Yet, Kris Holmes and I weren’t satisfied merely to analyze such phenomena. We wanted to create forms to appeal to the senses as well as to the intellect (shades of Democritus). In 1982, we began the design of a new, original family of digital typefaces for laser printers and computer screens. There were no guidebooks or manuals, little information, and few tools. Every aspect of the design had to be determined by guesswork and experiment. It was a good thing we had learned at Reed to think outside the box. Of course some of our ideas turned out to be right, others to be irrelevant, and some to be wrong, but we kept innovating.
Several pundits in the field scoffed at our efforts. They knew the present and believed the future would be like it, only more so. But, one who encouraged us was world-famous type designer Hermann Zapf, with whom Kris and I had studied at the Rochester Institute of Technology. Zapf had been a pioneer designer of digital types for high-quality typesetting systems, and his encouragement helped us believe we were on the right track.
We named our new design “Lucida” from Latin lux (light) because it would be made out of light (laser, CRT, LCD, etc.) and was intended to be clear and rational. Although designed for computers, Lucida was not computeristic or nerdish in style. Mindful of Reynolds’ passionate insistence on the importance of handwritten forms, we looked back to Italian Renaissance handwriting and early Roman typefaces for our inspiration. We didn’t try to copy traditional forms directly; they wouldn’t have worked. Instead, we tried to distill their essential legibility and adapt them to the procrustean raster restrictions of digital displays and printers. We had to simplify, simplify, simplify, reducing forms to their bare essentials so they would still be readable and congenial in look, despite having been sliced and diced in a digital grid and rendered amid halos of extraneous noise.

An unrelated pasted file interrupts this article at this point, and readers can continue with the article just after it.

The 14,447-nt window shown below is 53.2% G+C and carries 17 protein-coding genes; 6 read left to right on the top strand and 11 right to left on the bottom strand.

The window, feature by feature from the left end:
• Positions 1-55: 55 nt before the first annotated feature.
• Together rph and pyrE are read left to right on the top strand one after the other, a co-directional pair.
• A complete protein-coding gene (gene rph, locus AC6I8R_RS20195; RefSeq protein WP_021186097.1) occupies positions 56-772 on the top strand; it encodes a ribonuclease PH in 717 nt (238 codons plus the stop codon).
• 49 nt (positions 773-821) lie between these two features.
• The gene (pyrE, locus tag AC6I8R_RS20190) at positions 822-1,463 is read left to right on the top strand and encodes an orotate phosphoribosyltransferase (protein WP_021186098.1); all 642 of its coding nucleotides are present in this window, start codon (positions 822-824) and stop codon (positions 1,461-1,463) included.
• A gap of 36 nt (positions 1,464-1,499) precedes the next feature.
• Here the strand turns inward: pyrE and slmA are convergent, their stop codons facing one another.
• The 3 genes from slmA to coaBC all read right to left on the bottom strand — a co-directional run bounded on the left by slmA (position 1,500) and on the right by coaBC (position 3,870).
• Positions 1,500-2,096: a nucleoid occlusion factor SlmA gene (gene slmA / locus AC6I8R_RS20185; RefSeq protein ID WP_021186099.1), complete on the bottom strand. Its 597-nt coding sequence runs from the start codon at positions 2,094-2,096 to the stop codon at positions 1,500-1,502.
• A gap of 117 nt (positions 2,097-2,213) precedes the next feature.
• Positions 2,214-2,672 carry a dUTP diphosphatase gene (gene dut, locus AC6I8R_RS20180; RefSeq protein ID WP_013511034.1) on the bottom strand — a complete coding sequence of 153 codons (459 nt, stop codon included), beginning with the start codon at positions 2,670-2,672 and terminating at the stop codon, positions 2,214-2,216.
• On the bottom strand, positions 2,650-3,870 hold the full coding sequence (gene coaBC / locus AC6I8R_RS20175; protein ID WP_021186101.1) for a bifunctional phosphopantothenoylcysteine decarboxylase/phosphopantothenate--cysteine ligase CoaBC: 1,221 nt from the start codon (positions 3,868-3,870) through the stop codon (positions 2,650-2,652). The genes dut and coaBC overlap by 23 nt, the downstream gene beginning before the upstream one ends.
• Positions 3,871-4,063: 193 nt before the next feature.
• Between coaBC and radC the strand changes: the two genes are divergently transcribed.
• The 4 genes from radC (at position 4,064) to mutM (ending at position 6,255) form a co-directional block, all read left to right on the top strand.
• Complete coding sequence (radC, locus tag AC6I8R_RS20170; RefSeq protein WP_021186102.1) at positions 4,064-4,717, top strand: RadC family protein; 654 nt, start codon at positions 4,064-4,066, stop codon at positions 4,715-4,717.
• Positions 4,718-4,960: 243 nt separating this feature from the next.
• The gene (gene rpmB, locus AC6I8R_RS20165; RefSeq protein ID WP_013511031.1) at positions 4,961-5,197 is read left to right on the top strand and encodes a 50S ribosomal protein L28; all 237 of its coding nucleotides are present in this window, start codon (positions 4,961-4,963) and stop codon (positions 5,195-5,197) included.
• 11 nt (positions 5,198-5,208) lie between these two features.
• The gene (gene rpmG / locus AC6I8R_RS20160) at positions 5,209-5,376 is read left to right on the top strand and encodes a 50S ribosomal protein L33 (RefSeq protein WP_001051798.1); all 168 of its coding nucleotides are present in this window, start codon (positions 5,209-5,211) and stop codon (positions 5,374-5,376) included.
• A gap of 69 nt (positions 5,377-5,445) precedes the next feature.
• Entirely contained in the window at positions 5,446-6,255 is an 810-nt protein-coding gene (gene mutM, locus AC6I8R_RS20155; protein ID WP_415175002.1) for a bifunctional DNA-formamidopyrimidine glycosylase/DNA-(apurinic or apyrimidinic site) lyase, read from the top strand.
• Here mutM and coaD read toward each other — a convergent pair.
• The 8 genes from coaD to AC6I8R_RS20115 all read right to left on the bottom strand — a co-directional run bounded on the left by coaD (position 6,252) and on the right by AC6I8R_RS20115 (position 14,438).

The Lucida Roman lowercase is indirectly based on early-fifteenth-century handwriting developed by an Italian humanist and Florentine chancellor, Poggio Bracciolini. The capitals are based on first-century Roman inscriptional capitals that Kris had learned to brush write from Palladino at Reed. Palladino in turn had learned them from Edward Catich, who had extensively researched the Trajan inscription in Rome and had given workshops at Reed. Lucida Italic is based on the chancery cursive taught by Ludovico degli Arrighi in his little manual, the Operina of 1522. This is the form of italic handwriting that Reynolds and Palladino taught at Reed. In the finished Lucida designs, those specific antecedents are nearly undetectable. The processes of simplification and technical adaptation to low-resolution imaging removed most historical details, but the essential form remained. Reynolds, using a term from traditional Chinese art theory, would have called that form the ch’i—the spirit-breath. Our approach, to seek the essentials of historical models and to adapt them to modern technology, runs throughout the Lucida extended family of typefaces. As with other things we learned at Reed, the influence is not specific, but a manner, an attitude, a taste, a delight, a conviction.